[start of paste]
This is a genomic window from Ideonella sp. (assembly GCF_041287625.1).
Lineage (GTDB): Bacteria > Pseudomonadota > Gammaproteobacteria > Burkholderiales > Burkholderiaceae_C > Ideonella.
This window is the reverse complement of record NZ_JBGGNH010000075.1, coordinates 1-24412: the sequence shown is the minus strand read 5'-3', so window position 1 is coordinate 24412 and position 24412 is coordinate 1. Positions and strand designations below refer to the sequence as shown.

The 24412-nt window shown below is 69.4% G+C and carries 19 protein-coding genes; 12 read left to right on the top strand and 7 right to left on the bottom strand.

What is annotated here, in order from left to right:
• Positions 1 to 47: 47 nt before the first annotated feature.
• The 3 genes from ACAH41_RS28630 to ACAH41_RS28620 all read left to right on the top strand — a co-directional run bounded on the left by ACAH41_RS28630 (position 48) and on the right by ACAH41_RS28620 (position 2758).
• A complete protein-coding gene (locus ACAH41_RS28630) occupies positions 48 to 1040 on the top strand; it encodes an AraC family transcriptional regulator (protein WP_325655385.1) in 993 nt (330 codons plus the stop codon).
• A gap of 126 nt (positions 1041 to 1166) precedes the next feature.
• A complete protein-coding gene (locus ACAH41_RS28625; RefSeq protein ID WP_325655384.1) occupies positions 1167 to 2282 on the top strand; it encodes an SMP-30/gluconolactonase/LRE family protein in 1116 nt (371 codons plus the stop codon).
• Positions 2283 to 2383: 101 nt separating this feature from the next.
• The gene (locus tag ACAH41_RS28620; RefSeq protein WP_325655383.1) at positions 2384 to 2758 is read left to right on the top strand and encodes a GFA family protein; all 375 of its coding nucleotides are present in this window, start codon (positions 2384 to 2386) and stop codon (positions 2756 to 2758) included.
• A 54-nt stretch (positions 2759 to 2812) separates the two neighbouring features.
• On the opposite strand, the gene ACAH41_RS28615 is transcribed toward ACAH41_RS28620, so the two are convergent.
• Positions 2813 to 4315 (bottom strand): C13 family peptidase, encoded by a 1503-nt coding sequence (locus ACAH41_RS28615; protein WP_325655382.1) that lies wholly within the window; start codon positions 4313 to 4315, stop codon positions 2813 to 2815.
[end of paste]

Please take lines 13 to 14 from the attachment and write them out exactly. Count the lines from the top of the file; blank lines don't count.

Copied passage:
• A 54-nt stretch (positions 2759 to 2812) separates the two neighbouring features.
• On the opposite strand, the gene ACAH41_RS28615 is transcribed toward ACAH41_RS28620, so the two are convergent.